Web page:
Interview with Nick Rheinberger, ABC Illawarra
NICK RHEINBERGER, HOST: In the meantime, the good news is that the Albanese Government are planning on spending quite a bit of money to try and fix black spots, particularly along major roads. The Minister, Michelle Rowland, is going to be in the Shoalhaven today to announce more of this and joins us now at ABC Illawarra. Minister Rowland, g’day.
MICHELLE ROWLAND, MINISTER FOR COMMUNICATIONS: Good morning.
RHEINBERGER: How are we going to address this? Where’s the money going to be going to?
ROWLAND: Well, we’ll be consulting with communities but also, we’ve received a lot of feedback already from people who have been reporting black spots. It’s particularly an issue with coverage along highways and roads and in those underserved regional communities.
What we’re also announcing today as part of a $400 million package is to have additional telecommunications resilience. This is about making sure that existing infrastructure is fit for purpose, especially during natural disasters. We know that even if you do have a base station, for example, if it is taken out by a natural disaster, then that is equally as bad as not having coverage at all.
What we are aiming to do here is have some flexibility between some co-investment for new infrastructure but also improving the infrastructure that we have.
RHEINBERGER: We’ve had a few votes already. Albion Park for one as well as Lake Conjola, the entry road. Look, I know when the bushfires came through places like Conjola, it had nothing at all – no data, no mobile, no nothing as soon as the power goes out. So are we going to see better resilience in terms of keeping power to those mobile phone towers in those situations?
ROWLAND: That’s exactly what we’re aiming for. There are a couple of solutions that can be deployed depending on the particular site. They include, for example, longer battery backup for those mobile sites -what we call “redundancies”. So, a mobile tower needs to have a transmission link. If that link goes down, then it’s useless. But having a backup one could often be the answer. Extra generators could help as well. But we’re very interested in identifying those particular sites that go to that specific issue of public safety because we know how much we rely on our mobiles, but in times of natural disasters it can be the difference between life and death.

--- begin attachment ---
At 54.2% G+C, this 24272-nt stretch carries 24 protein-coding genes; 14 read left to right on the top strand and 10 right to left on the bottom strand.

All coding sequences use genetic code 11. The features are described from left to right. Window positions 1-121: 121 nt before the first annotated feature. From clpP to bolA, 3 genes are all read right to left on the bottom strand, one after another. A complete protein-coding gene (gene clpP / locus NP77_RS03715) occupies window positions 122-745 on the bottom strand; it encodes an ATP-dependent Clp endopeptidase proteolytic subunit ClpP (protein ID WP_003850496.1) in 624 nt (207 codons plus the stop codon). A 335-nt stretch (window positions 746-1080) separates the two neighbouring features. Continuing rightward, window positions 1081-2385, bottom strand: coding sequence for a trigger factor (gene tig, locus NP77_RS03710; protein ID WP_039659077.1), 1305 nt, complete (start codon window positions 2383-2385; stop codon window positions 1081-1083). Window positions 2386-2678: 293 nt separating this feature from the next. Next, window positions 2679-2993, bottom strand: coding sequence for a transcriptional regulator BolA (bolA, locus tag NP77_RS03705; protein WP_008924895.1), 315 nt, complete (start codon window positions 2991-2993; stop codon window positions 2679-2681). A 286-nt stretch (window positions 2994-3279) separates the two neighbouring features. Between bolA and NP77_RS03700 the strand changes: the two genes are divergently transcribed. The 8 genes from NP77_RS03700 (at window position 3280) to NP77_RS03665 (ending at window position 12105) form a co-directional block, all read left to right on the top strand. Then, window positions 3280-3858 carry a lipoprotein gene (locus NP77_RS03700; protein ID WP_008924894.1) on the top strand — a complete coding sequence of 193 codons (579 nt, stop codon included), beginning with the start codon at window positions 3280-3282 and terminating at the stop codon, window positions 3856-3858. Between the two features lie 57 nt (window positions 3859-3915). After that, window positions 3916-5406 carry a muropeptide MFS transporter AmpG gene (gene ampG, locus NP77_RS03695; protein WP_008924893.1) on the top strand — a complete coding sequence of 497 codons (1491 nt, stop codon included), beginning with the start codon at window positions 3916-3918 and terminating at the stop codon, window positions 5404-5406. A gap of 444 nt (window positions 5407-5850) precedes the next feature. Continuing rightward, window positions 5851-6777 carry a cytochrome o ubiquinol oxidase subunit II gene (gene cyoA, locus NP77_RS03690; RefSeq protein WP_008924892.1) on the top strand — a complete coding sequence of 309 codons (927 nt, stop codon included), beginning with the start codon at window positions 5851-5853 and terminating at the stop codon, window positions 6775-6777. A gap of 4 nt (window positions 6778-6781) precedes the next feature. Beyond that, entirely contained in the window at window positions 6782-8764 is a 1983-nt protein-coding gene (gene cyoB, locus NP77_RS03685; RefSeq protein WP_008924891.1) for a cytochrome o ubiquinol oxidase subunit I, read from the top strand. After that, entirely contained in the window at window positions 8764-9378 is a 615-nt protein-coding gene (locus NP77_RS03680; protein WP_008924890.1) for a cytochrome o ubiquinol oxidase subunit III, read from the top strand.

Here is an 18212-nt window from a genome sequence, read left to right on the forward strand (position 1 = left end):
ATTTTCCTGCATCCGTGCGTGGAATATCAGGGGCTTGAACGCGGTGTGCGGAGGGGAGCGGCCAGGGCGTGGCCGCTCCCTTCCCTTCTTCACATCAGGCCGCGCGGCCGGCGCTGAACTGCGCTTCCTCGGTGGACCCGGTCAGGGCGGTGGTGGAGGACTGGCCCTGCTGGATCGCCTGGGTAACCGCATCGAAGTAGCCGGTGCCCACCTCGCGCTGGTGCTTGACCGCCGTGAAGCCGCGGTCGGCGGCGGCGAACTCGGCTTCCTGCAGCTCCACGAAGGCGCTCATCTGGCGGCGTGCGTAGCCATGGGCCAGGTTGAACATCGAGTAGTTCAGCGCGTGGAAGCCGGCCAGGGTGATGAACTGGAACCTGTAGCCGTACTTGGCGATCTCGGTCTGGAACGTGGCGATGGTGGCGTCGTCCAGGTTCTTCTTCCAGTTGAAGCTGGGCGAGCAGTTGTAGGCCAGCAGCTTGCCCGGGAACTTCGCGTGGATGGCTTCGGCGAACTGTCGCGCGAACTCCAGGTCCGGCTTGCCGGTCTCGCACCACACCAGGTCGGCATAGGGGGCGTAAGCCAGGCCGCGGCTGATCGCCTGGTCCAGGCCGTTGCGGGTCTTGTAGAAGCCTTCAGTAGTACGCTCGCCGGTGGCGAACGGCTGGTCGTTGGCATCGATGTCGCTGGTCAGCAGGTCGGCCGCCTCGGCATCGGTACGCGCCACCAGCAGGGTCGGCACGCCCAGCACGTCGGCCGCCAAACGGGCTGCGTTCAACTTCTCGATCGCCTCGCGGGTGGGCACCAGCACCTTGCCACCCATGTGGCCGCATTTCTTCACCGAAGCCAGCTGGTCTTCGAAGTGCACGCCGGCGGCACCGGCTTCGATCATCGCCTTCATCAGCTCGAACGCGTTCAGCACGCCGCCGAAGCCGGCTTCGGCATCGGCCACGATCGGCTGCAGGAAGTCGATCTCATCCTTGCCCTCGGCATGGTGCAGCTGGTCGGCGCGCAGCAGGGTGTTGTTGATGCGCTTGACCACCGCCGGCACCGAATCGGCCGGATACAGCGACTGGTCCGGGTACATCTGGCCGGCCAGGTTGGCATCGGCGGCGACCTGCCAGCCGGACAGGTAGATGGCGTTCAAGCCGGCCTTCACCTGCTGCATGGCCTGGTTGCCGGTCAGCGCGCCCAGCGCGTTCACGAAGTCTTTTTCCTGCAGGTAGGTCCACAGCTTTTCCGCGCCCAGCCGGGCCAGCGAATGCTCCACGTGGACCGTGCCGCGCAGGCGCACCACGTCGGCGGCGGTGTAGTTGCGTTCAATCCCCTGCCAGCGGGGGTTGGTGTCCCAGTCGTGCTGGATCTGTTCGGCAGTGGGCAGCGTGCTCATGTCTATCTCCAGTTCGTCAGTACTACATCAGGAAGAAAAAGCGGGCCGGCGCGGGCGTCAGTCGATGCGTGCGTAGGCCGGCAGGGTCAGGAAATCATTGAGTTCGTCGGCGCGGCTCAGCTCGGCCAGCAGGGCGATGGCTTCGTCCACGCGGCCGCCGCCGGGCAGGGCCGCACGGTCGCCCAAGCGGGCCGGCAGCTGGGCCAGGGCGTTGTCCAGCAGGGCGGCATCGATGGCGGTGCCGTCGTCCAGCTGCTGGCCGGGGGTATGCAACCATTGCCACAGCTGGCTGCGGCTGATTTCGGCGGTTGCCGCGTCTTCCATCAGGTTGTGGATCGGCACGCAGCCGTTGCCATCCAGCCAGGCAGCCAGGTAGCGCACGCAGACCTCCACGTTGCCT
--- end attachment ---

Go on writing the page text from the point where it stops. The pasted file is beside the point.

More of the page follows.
RHEINBERGER: Yeah. Okay, look, I’ve got a couple of callers here. I’m just going to take a couple of comments, Minister, just while you’re on the line there so you can hear. Christine, first of all. G’day, Christine.
CHRISTINE, CALLER: Hi.
RHEINBERGER: Yeah, where’s your black spot?
CHRISTINE: Orient Point.
RHEINBERGER: Orient Point. Okay.
RHEINBERGER: Sort of a particular spot or the whole place, or what do you reckon?
CHRISTINE: The closer to the water. There’s Jerrinja Aboriginal Reserve there and there is absolutely no reception there no matter what telco you’re with. And even contacting Telstra and asking them to come out and put new fibre optics or anything in even for a landline for a lot of the elderly there they can get free home phones so they can get calls through to people in emergencies, or even to get alarm systems for back-to-back. You can’t do anything. They say it’s going to cost $3,000 per household to come out and replace the wiring because it needs to be done. And we have to pay for it ourselves because of it being private land. But – yeah.
RHEINBERGER: Okay. Understand. All right. Well, appropriately your mobile phone signal is terrible, Christine, but I think it’s appropriate that I talk to you. Thanks a lot.
And just quickly I’ll go to Scott, who’s in Nowra. Hello, Scott.
SCOTT, CALLER: Yeah, hi, Nick. Hi, Minister. Yes, just complaining about the black spots you find around Kiama Bends and also the Princes Highway, new sections just near Gerroa there. As soon as you start going up to hill that’s the end of it. You might as well just finish your conversation and try and pick it up again about another kilometre down the road.
RHEINBERGER: Righto, thank you, Scott.
SCOTT: Thanks very much. Thank you.
RHEINBERGER: Right, okay, back to Minister Michelle Rowland here. Is this the kind of thing you’ve been hearing? We’ve got Albion Park, Lake Conjola, Orient Point, Kiama Bends, Gerroa, Robertson to Albion Park, Calderwood. I mean, this is all – these are not out-of-the-way places, except possibly for Orient Point. What do you – you know, how soon can we address this?